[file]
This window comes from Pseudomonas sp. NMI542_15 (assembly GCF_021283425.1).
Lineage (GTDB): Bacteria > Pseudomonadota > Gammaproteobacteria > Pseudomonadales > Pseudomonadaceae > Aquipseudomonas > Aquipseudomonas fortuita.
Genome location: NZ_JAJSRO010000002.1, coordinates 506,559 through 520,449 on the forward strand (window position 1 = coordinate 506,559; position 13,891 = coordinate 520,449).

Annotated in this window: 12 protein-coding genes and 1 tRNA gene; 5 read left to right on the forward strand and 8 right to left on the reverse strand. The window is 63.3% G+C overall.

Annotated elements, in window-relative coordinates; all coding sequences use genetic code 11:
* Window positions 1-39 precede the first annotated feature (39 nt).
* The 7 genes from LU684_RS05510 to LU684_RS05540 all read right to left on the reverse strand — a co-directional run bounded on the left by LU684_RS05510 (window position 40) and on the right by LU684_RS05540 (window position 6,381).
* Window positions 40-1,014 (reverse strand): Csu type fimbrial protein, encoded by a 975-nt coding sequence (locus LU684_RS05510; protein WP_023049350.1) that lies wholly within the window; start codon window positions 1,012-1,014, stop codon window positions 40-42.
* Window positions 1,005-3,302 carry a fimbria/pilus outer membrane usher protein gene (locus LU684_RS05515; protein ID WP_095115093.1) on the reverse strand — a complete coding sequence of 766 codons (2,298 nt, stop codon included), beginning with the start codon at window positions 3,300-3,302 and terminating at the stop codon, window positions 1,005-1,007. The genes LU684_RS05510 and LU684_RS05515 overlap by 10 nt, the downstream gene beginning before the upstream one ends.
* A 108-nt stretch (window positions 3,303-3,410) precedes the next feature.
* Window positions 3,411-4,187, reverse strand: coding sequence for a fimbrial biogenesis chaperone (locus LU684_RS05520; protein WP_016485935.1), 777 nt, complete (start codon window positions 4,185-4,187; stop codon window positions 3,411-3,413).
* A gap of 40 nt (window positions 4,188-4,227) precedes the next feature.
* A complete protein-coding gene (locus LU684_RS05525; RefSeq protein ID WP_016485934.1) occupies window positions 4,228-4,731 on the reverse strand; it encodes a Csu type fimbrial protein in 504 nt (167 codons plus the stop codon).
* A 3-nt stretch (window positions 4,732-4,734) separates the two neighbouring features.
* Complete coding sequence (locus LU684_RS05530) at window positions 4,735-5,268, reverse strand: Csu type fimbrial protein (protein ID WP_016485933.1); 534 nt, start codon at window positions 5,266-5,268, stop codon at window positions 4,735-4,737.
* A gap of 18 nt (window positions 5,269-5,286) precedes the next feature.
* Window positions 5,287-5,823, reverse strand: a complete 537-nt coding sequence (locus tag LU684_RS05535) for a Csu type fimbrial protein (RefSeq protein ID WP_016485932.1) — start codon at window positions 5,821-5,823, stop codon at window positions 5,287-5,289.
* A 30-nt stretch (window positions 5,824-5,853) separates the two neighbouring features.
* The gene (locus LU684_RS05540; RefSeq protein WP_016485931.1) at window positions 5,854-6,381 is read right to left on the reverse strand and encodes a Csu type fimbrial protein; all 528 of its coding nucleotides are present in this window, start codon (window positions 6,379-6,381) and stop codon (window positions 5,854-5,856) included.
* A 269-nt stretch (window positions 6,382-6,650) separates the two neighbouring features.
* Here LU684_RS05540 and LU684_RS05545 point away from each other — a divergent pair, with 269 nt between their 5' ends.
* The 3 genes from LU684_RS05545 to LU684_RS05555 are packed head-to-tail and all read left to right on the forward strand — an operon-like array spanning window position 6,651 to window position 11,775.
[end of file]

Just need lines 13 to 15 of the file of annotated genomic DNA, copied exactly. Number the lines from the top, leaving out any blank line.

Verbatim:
* A complete protein-coding gene (locus LU684_RS05525; RefSeq protein ID WP_016485934.1) occupies window positions 4,228-4,731 on the reverse strand; it encodes a Csu type fimbrial protein in 504 nt (167 codons plus the stop codon).
* A 3-nt stretch (window positions 4,732-4,734) separates the two neighbouring features.
* Complete coding sequence (locus LU684_RS05530) at window positions 4,735-5,268, reverse strand: Csu type fimbrial protein (protein ID WP_016485933.1); 534 nt, start codon at window positions 5,266-5,268, stop codon at window positions 4,735-4,737.